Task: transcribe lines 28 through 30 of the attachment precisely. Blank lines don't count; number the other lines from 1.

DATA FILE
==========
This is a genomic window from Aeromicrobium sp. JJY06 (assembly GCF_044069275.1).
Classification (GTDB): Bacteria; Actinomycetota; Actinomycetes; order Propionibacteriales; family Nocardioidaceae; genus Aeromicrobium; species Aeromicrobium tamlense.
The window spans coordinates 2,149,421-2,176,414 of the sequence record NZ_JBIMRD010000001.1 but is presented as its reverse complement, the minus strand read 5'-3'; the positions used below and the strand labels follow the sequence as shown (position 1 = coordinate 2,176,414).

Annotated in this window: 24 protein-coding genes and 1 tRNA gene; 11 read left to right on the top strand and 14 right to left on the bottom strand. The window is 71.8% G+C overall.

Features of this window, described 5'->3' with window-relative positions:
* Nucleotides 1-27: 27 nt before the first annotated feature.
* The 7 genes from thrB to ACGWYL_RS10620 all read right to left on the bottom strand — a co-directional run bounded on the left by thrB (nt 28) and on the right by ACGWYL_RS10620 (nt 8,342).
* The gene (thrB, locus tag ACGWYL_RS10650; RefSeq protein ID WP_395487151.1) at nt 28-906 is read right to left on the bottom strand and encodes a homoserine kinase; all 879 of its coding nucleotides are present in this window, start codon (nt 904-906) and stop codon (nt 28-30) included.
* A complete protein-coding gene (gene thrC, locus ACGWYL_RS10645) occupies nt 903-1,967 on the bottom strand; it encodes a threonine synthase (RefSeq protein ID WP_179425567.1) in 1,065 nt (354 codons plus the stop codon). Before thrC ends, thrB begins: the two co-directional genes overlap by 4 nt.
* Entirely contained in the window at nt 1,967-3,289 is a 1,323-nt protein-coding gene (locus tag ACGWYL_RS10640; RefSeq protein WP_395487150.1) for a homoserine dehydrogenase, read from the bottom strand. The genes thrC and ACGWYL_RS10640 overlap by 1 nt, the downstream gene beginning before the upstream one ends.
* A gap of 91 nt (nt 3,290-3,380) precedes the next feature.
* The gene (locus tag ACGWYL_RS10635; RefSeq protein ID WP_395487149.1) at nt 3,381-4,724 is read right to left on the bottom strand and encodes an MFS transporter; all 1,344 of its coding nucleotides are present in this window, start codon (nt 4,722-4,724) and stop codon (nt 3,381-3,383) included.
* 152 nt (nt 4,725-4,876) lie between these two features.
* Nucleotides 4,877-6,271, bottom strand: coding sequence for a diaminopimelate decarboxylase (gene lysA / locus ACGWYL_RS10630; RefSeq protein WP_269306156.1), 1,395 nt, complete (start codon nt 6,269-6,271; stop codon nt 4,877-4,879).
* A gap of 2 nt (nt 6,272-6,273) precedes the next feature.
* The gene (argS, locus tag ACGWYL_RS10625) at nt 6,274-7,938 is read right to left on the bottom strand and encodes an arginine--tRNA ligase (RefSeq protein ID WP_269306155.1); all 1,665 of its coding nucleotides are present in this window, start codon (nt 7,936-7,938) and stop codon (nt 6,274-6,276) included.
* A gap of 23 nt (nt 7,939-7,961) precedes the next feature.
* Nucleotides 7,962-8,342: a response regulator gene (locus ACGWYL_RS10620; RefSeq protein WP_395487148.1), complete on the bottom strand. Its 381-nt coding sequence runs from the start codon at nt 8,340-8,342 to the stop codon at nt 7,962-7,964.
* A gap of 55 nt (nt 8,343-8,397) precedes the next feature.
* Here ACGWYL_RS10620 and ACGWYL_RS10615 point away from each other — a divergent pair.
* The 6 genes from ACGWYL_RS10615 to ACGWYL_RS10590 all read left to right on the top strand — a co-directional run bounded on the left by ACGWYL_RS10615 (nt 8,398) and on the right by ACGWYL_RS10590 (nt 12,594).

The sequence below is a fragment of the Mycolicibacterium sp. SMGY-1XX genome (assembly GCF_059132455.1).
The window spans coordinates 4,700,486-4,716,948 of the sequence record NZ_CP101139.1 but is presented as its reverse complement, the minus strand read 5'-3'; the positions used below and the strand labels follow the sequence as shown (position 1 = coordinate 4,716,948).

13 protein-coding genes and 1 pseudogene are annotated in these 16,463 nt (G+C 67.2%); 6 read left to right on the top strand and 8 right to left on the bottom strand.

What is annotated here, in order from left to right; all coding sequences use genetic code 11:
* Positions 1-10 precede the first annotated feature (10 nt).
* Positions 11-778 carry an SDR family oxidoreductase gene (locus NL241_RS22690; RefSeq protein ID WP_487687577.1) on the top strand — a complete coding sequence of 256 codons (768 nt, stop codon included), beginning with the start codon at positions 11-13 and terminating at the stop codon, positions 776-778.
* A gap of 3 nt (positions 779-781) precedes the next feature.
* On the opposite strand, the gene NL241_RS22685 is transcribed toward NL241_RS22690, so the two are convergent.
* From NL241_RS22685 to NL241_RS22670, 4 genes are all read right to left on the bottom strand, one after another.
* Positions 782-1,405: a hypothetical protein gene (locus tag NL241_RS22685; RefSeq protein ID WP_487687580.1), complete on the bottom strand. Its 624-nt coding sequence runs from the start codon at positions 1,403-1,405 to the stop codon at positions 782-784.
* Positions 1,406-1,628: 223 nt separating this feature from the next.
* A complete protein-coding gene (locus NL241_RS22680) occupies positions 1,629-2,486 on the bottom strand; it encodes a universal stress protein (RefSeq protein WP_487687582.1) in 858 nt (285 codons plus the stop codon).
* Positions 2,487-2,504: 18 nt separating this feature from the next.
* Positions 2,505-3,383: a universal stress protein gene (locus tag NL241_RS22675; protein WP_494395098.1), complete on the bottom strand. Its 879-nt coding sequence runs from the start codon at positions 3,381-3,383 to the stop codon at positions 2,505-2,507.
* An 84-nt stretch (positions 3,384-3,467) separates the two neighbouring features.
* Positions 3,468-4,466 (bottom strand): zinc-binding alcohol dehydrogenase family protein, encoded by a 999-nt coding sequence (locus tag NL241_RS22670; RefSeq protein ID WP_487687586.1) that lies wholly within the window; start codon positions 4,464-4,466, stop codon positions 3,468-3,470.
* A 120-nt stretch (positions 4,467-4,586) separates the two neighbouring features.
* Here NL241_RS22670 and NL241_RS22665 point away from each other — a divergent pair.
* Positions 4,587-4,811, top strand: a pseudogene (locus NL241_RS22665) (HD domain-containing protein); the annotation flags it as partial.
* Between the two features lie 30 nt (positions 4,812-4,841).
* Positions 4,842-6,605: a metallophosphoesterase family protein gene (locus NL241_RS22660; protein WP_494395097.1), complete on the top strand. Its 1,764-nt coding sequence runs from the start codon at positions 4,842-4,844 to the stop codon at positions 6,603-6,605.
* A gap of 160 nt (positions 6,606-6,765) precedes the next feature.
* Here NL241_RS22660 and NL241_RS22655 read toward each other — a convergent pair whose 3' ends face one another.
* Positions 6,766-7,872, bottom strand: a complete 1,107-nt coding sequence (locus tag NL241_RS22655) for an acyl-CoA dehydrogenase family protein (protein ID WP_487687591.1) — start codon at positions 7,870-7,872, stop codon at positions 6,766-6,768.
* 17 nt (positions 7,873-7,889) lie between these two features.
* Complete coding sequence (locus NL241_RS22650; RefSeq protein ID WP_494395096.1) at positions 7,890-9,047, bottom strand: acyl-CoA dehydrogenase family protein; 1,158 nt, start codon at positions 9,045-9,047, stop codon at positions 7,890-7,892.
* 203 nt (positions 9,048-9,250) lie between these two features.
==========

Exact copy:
* A gap of 3 nt (positions 779-781) precedes the next feature.
* On the opposite strand, the gene NL241_RS22685 is transcribed toward NL241_RS22690, so the two are convergent.
* From NL241_RS22685 to NL241_RS22670, 4 genes are all read right to left on the bottom strand, one after another.